NEW YORK -- Are you a wireless data glutton or a nibbler?
Many Verizon Wireless customers will have to figure that out -- perhaps as soon as this week -- as the country's largest wireless carrier is set to introduce data plans with monthly usage caps.
Here is some help determining which plan will work for you, even if you don't know how many megabytes are in a gigabyte.
Verizon hasn't said what its plans will look like. But because AT&T introduced capped data plans a year ago, and T-Mobile eliminated its unlimited data plan in May, this is well-trod ground.
The new Verizon plans will most likely apply only to new customers or people trading up to smartphones. They also could apply to smartphone users buying new phones.
The tricky thing about capped data plans is that few people have a clue how much a megabyte of data is, so they don't know much to sign up for.
The phones themselves aren't much help; although they can tell you how much data you've consumed so far in a month, they can't tell you which of your smartphone's myriad functions are responsible.
By contrast, a minute spent talking on the phone is easy to understand, and many people have learned roughly how many minutes they use every month.
For AT&T, the introduction of data caps has gone well, but some customers are complaining because their data-usage reports are hard to decipher. AT&T said 90 percent of its customers on capped plans stay within the limits, but it won't say how much those who go over end up paying, on average.
Verizon now charges $30 a month for an unlimited smartphone data plan.
Here's a look at potential caps:
Less than 200 megabytes
It is possible that Verizon could have an entry-level plan for $10 or so per month with a very low data limit, such as 75 megabytes per month. But any plan with less than 200 megabytes per month should be considered mainly a tease. It will be very hard to stay under the limit.
Email, automatic software updates and other data consumption in the background will easily eat up 75 megabytes in a month. That could leave you paying $10 or more in overuse fees -- more than you would if you had chosen a more expensive plan to begin with.
This plan would be Verizon's way of luring people to smartphones. Pick something like this, and pretty soon you'll find you need a higher data cap.
This is a popular size, offered by AT&T ($15 per month) and T-Mobile ($10). When it introduced this plan, AT&T said 65 percent of its subscribers consumed less than 200 megabytes.
But that was a year ago. The average monthly data consumption for a smartphone user back then was 230 megabytes per month, according to an analysis of phone bills by The Nielsen Co. In the first quarter of this year the figure had grown to 435 megabytes per month.
Cisco Systems has lower estimates than Nielsen, 153 megabytes per month last year and 245 megabytes this year. In any case, the message is clear -- a plan that was big enough last year may not be big enough this year. Subscribers seem to be discovering more fun and data-consuming things to do on their phones.
It's still possible to get by on 200 megabytes per month. If you're a light user, stay away from heavy-usage applications such as online music streaming and Netflix video. Use Wi-Fi rather than the phone's cellular network as much as possible. Wi-Fi usage doesn't count toward your data limit.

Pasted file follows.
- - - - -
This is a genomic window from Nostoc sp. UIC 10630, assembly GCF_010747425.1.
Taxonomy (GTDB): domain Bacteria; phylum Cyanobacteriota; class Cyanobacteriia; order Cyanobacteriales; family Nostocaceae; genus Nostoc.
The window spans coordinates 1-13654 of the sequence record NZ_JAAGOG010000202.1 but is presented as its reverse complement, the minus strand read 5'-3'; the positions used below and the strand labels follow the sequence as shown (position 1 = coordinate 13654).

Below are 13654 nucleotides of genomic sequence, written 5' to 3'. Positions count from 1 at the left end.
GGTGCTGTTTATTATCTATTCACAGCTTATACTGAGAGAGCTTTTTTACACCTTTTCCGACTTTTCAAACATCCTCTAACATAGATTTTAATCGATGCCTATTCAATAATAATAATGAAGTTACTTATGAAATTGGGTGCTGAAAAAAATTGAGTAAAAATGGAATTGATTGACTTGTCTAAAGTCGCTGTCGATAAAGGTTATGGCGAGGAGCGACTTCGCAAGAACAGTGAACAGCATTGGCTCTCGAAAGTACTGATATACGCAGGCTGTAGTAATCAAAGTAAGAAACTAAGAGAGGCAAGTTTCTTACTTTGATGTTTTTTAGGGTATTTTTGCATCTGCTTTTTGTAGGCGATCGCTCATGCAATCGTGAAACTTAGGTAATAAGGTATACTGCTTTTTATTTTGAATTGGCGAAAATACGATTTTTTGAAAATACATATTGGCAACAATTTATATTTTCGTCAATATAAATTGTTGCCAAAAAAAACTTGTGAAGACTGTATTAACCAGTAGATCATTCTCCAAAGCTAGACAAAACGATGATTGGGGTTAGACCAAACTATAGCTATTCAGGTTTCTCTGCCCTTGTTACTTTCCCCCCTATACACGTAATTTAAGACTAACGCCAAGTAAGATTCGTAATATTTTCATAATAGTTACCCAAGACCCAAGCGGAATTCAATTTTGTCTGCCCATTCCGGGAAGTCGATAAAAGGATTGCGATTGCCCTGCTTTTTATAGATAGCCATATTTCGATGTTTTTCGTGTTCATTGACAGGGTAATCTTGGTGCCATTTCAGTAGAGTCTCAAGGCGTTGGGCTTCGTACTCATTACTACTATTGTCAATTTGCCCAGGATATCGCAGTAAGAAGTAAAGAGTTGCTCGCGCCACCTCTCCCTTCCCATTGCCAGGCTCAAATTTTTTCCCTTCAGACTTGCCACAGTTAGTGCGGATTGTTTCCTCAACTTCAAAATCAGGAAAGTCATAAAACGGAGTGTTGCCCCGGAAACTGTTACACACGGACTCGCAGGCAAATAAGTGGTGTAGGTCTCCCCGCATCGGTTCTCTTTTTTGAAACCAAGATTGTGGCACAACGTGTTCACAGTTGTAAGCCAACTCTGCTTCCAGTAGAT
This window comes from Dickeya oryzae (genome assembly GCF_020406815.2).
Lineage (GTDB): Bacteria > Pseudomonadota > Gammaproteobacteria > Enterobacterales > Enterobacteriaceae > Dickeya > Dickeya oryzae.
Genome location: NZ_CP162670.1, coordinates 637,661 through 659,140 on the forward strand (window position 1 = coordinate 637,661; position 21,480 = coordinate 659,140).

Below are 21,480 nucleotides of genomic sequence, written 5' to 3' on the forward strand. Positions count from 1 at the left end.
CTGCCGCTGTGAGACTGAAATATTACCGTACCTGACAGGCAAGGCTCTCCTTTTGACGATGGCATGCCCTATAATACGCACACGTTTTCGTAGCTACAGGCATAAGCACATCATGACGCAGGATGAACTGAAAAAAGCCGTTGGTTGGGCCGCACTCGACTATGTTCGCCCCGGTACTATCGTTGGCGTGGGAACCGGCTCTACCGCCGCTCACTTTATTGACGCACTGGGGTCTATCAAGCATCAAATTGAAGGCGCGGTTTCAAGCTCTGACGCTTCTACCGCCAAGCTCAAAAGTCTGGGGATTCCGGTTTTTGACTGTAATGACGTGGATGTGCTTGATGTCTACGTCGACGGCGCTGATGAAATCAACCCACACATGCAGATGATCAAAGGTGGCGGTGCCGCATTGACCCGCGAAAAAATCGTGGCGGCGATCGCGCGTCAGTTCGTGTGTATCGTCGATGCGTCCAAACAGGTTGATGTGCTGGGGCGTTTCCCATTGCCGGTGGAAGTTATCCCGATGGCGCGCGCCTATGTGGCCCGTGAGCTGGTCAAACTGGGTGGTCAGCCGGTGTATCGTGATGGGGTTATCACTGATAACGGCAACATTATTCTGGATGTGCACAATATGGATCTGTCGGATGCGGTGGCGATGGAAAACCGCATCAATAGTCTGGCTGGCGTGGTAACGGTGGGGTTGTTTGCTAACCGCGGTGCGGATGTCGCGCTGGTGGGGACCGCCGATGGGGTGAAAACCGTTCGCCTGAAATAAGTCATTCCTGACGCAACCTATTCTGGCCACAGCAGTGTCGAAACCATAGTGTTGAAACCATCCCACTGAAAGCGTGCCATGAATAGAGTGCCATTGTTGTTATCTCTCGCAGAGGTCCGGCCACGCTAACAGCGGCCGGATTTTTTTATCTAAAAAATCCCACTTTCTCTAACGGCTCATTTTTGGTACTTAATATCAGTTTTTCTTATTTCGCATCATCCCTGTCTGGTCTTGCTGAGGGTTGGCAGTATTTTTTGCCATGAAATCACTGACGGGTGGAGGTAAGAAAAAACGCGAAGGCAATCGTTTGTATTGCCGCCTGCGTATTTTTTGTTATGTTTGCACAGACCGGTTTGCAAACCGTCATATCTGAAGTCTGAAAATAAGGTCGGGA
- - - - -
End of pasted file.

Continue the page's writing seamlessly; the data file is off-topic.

This is AT&T's standard plan, for which it charges $25 per month. T-Mobile charges $20. This will be enough for most people. AT&T said last year that the plan would satisfy 98 percent of its smartphone users, although that figure is undoubtedly lower today.
If you like to stream online music or videoconference for hours on end, or watch Netflix movies, you'll blow past it.
T-Mobile charges $30 for this tier, or $10 more than the 2-gigabyte plan. Verizon would likely charge substantially more. This would be for those who spend a lot of time on their phones. Laptop cards generally come with this data limit.
What if you don't want to bother with any of this?
Sprint Nextel still offers unlimited data, seeing it as a crucial way to keep and attract customers who are tempted by an iPhone at Verizon or AT&T. However, offering an all-you-can-eat data buffet gets expensive. Sprint raised the fees for all its smartphones by $10 per month this winter to $30.
Some apps worse than others
If you have a wireless phone with a monthly limit on how much data you can use, here are some tips on what types of phone use will gobble up your precious megabytes:
Photos. If you’re a real shutterbug, photos can consume significant amounts of data. Sending and viewing photos count toward your monthly limit.
Posting 10 photos a day eats up most of a 200-megabyte plan. If you’re on a 2-gigabyte plan, you probably don’t have to worry about photos.
Maps. Navigation apps consume lots of data when they retrieve map images, up to a megabyte a minute.
You’re also likely to use them for long periods of time when you’re away from Wi-Fi, such as when you’re driving. Watch out for these.
Web surfing. Web pages vary widely in size, so this will depend quite a bit on whether you like to visit graphically rich sites (lots of data) or spare, textoriented ones (less data).
But roughly speaking, 10 pages a day will eat up about half of a 200 megabyte plan. Again, those on 2-gigabyte plans don’t need to worry much about surfing.
Facebook. Roughly equivalent to web surfing.
Status updates won’t take much data, but sending photos and viewing friends’ pictures will.
Email. Most emails are tiny, in terms of data.
Basically, you can send and receive emails all you want, as long as they don’t have attachments such as photos.
Twitter. Like email, these short messages don’t use much data, but if you follow a lot of people and click on links, usage adds up.
Weather apps. Small, focused apps that report simple but useful things, such as the weather forecast, save data (and time) compared to looking up the same information on a web page.